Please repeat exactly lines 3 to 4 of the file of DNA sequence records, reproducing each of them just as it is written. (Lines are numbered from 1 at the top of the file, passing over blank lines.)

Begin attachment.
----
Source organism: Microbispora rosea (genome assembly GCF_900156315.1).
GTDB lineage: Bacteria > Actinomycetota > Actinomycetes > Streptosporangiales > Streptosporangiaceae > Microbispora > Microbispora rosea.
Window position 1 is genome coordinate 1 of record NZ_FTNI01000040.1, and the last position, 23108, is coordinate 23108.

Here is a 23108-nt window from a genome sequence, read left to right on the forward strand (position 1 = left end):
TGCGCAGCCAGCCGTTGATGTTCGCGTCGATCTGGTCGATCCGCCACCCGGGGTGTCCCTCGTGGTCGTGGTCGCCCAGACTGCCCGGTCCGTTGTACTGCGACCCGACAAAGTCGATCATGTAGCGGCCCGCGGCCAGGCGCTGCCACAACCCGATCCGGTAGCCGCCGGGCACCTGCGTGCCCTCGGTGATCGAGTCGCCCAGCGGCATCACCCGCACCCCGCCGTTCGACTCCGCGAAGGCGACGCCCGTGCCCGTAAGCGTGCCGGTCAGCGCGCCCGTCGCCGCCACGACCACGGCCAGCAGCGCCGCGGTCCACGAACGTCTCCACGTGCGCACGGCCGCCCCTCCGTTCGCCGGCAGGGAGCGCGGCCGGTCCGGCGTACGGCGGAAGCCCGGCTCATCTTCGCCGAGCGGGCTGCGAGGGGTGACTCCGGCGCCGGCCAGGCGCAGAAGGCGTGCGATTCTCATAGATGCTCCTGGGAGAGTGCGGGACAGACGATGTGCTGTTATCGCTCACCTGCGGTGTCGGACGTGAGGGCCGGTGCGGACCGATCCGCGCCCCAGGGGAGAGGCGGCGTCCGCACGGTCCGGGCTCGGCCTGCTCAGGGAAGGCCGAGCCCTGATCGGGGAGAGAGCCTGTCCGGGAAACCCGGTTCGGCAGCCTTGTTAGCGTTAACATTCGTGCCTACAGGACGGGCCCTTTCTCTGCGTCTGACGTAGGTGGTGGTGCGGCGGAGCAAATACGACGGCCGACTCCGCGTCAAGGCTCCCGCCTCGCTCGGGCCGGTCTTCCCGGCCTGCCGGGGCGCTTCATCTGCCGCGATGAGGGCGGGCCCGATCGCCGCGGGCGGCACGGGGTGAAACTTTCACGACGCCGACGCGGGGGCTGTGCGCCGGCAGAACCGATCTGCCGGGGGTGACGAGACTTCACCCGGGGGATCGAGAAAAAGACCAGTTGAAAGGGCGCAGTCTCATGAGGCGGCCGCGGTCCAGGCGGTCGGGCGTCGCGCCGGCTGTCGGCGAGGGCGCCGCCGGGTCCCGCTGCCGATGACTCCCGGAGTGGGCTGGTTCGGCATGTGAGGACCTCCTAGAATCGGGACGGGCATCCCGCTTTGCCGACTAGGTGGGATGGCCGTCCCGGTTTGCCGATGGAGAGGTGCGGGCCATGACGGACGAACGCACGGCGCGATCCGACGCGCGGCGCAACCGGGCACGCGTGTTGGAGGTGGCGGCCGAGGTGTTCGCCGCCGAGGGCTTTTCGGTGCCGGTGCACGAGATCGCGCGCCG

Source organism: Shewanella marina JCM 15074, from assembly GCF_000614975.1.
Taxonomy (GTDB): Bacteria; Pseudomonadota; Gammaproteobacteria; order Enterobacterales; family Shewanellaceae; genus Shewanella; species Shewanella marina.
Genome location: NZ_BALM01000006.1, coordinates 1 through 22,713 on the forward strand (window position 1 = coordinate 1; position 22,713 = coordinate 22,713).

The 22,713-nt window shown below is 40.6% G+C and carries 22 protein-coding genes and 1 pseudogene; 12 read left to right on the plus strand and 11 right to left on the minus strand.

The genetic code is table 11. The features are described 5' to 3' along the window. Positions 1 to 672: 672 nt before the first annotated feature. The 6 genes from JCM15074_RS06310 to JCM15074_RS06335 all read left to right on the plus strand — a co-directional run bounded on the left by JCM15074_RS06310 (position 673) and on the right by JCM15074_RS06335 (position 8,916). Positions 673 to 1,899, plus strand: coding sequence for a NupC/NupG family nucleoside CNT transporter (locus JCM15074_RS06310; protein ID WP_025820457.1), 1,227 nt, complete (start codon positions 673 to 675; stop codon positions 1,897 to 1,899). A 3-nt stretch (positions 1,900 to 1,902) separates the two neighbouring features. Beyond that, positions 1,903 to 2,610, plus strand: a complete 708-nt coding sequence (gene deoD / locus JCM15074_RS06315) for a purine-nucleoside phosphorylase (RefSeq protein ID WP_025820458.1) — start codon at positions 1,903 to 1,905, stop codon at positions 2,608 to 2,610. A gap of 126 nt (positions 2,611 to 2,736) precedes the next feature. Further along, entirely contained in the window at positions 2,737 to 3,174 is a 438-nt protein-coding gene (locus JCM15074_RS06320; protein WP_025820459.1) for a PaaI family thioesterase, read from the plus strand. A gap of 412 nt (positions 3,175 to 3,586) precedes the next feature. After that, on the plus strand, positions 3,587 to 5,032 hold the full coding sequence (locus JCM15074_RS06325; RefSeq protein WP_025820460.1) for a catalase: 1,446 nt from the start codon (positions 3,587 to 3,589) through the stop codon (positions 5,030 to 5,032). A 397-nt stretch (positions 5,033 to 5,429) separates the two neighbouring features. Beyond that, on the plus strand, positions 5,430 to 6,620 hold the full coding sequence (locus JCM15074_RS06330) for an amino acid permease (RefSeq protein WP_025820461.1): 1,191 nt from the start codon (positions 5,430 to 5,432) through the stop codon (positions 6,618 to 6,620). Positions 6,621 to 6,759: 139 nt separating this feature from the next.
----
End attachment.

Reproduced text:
Window position 1 is genome coordinate 1 of record NZ_FTNI01000040.1, and the last position, 23108, is coordinate 23108.

Here is a 23108-nt window from a genome sequence, read left to right on the forward strand (position 1 = left end):